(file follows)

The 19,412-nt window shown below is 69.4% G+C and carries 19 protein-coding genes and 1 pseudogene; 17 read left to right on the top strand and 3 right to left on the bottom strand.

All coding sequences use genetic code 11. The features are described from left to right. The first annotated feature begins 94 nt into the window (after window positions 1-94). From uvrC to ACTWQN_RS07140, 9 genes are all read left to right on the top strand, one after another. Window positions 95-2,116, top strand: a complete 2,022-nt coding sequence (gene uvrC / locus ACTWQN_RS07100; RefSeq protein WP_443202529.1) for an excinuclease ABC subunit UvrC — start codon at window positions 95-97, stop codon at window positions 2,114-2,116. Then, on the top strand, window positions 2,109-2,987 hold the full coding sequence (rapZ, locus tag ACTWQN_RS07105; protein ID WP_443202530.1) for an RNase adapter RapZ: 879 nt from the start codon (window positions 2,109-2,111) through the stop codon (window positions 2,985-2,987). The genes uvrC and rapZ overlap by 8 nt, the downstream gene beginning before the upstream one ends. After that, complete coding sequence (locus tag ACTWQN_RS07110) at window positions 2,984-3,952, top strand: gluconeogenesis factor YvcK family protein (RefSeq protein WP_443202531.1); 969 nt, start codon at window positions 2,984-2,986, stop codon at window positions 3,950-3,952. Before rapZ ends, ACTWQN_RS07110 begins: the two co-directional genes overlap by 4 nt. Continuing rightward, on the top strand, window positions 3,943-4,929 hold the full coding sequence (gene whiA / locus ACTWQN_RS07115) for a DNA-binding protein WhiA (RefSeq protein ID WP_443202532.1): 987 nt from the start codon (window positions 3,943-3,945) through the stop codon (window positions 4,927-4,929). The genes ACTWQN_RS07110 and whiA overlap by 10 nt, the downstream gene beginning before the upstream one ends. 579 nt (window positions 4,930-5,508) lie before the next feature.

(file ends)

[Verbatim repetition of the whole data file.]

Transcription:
The 19,412-nt window shown below is 69.4% G+C and carries 19 protein-coding genes and 1 pseudogene; 17 read left to right on the top strand and 3 right to left on the bottom strand.

All coding sequences use genetic code 11. The features are described from left to right. The first annotated feature begins 94 nt into the window (after window positions 1-94). From uvrC to ACTWQN_RS07140, 9 genes are all read left to right on the top strand, one after another. Window positions 95-2,116, top strand: a complete 2,022-nt coding sequence (gene uvrC / locus ACTWQN_RS07100; RefSeq protein WP_443202529.1) for an excinuclease ABC subunit UvrC — start codon at window positions 95-97, stop codon at window positions 2,114-2,116. Then, on the top strand, window positions 2,109-2,987 hold the full coding sequence (rapZ, locus tag ACTWQN_RS07105; protein ID WP_443202530.1) for an RNase adapter RapZ: 879 nt from the start codon (window positions 2,109-2,111) through the stop codon (window positions 2,985-2,987). The genes uvrC and rapZ overlap by 8 nt, the downstream gene beginning before the upstream one ends. After that, complete coding sequence (locus tag ACTWQN_RS07110) at window positions 2,984-3,952, top strand: gluconeogenesis factor YvcK family protein (RefSeq protein WP_443202531.1); 969 nt, start codon at window positions 2,984-2,986, stop codon at window positions 3,950-3,952. Before rapZ ends, ACTWQN_RS07110 begins: the two co-directional genes overlap by 4 nt. Continuing rightward, on the top strand, window positions 3,943-4,929 hold the full coding sequence (gene whiA / locus ACTWQN_RS07115) for a DNA-binding protein WhiA (RefSeq protein ID WP_443202532.1): 987 nt from the start codon (window positions 3,943-3,945) through the stop codon (window positions 4,927-4,929). The genes ACTWQN_RS07110 and whiA overlap by 10 nt, the downstream gene beginning before the upstream one ends. 579 nt (window positions 4,930-5,508) lie before the next feature.